When it comes to flowering trees and shrubs, trim them within 30-days of when they finish blooming to preserve next year's flowers.
Heavy pruning (cutting shrubs back) should be done in early-spring, and maintenance pruning should not be done too late in the growing season (late-summer) when it could create new growth that doesn't get properly 'hardened off' for winter weather.
Nicely trimmed shrubs compliment you and your home
Professional pruning helps protect your investment
Frequent trimming extends the life of foundation plantings
The 'BOWL CUT'
This weeping mulberry was given an even cut along the branch tips. It takes longer, but looks much better, if the branches are trimmed so they vary in length.
Most trimming in the northern U.S. is performed from May 1 through July 31st; during or following the annual flush of new growth. Severe cutting-back of shrubs should be done early in the spring, and spring-flowering shrubs should be pruned within one month after they bloom to preserve flowers for the next year.
Pruning equipment should be continually cleaned, sharpened and adjusted to provide your plants with the best cut possible. Good quality equipment that is well maintained helps ensure good results. While you are trimming, you should closely inspect plants for damaging insects you may not have noticed previously.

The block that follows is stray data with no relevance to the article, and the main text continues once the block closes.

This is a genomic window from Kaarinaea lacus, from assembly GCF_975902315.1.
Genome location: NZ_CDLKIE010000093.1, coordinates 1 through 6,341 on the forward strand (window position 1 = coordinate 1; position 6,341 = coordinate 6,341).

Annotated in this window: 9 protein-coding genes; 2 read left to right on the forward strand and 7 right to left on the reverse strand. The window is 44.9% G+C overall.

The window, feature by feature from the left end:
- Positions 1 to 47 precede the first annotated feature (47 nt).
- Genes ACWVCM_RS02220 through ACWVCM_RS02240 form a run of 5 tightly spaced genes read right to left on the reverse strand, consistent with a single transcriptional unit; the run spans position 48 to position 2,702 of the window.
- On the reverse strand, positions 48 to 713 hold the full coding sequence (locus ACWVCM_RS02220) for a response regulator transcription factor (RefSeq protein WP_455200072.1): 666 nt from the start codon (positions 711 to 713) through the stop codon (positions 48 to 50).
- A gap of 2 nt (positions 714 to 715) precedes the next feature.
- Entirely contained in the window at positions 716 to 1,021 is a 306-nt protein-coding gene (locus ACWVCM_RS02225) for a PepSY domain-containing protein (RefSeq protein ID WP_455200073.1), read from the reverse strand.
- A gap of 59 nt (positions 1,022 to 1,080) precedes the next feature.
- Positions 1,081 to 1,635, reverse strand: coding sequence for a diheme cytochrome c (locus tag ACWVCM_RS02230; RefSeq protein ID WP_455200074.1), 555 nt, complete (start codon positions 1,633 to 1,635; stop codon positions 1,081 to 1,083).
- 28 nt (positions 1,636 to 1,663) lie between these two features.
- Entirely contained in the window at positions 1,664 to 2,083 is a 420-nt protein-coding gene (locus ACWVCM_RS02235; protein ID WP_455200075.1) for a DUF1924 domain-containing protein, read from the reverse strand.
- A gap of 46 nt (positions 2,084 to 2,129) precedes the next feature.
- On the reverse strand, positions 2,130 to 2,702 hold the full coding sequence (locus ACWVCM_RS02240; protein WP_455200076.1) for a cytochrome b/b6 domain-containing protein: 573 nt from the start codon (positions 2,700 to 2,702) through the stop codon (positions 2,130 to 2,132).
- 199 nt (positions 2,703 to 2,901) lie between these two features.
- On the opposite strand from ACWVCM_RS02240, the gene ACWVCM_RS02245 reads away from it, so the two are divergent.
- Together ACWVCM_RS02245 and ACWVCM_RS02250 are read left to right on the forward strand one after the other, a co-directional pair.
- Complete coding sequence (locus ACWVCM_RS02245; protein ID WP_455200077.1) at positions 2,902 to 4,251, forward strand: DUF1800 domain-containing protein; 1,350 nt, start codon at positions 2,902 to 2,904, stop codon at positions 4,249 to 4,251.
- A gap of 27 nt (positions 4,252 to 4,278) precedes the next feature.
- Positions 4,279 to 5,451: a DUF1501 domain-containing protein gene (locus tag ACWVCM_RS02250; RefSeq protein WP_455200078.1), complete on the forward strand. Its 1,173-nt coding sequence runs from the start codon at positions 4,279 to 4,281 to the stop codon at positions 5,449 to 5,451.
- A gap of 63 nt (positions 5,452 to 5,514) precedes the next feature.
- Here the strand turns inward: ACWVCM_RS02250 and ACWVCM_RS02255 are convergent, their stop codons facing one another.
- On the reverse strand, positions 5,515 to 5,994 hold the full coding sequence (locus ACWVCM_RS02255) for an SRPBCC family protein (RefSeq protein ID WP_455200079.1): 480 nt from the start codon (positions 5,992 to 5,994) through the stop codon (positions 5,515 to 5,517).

Even with regular pruning, foundation plantings only have a "lifetime" of about 20 years. An updated foundation planting will "freshen-up" your curb appeal while adding value to your home.
Get your young trees off to a good start with proper pruning. Many "structural" problems can be avoided by pruning trees when they are still small. Proper pruning gets young trees off to the right start saving more costly tree trimming and problems from structural deficiencies in the future.